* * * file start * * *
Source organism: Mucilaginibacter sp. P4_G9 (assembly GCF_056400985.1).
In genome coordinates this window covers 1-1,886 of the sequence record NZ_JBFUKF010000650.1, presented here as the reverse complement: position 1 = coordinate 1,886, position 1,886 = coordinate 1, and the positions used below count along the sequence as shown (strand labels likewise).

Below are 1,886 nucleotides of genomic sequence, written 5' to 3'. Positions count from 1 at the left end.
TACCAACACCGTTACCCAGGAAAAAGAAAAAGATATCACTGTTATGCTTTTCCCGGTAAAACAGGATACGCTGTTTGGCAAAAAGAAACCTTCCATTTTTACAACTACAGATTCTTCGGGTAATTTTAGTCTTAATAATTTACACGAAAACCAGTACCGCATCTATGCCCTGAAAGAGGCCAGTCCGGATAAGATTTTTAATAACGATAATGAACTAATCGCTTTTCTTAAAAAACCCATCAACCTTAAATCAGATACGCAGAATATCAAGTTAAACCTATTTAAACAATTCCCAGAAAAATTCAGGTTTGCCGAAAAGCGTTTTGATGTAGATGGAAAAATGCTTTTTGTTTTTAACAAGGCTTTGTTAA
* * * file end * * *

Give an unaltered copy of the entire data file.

Source organism: Mucilaginibacter sp. P4_G9 (assembly GCF_056400985.1).
In genome coordinates this window covers 1-1,886 of the sequence record NZ_JBFUKF010000650.1, presented here as the reverse complement: position 1 = coordinate 1,886, position 1,886 = coordinate 1, and the positions used below count along the sequence as shown (strand labels likewise).

Below are 1,886 nucleotides of genomic sequence, written 5' to 3'. Positions count from 1 at the left end.
TACCAACACCGTTACCCAGGAAAAAGAAAAAGATATCACTGTTATGCTTTTCCCGGTAAAACAGGATACGCTGTTTGGCAAAAAGAAACCTTCCATTTTTACAACTACAGATTCTTCGGGTAATTTTAGTCTTAATAATTTACACGAAAACCAGTACCGCATCTATGCCCTGAAAGAGGCCAGTCCGGATAAGATTTTTAATAACGATAATGAACTAATCGCTTTTCTTAAAAAACCCATCAACCTTAAATCAGATACGCAGAATATCAAGTTAAACCTATTTAAACAATTCCCAGAAAAATTCAGGTTTGCCGAAAAGCGTTTTGATGTAGATGGAAAAATGCTTTTTGTTTTTAACAAGGCTTTGTTAA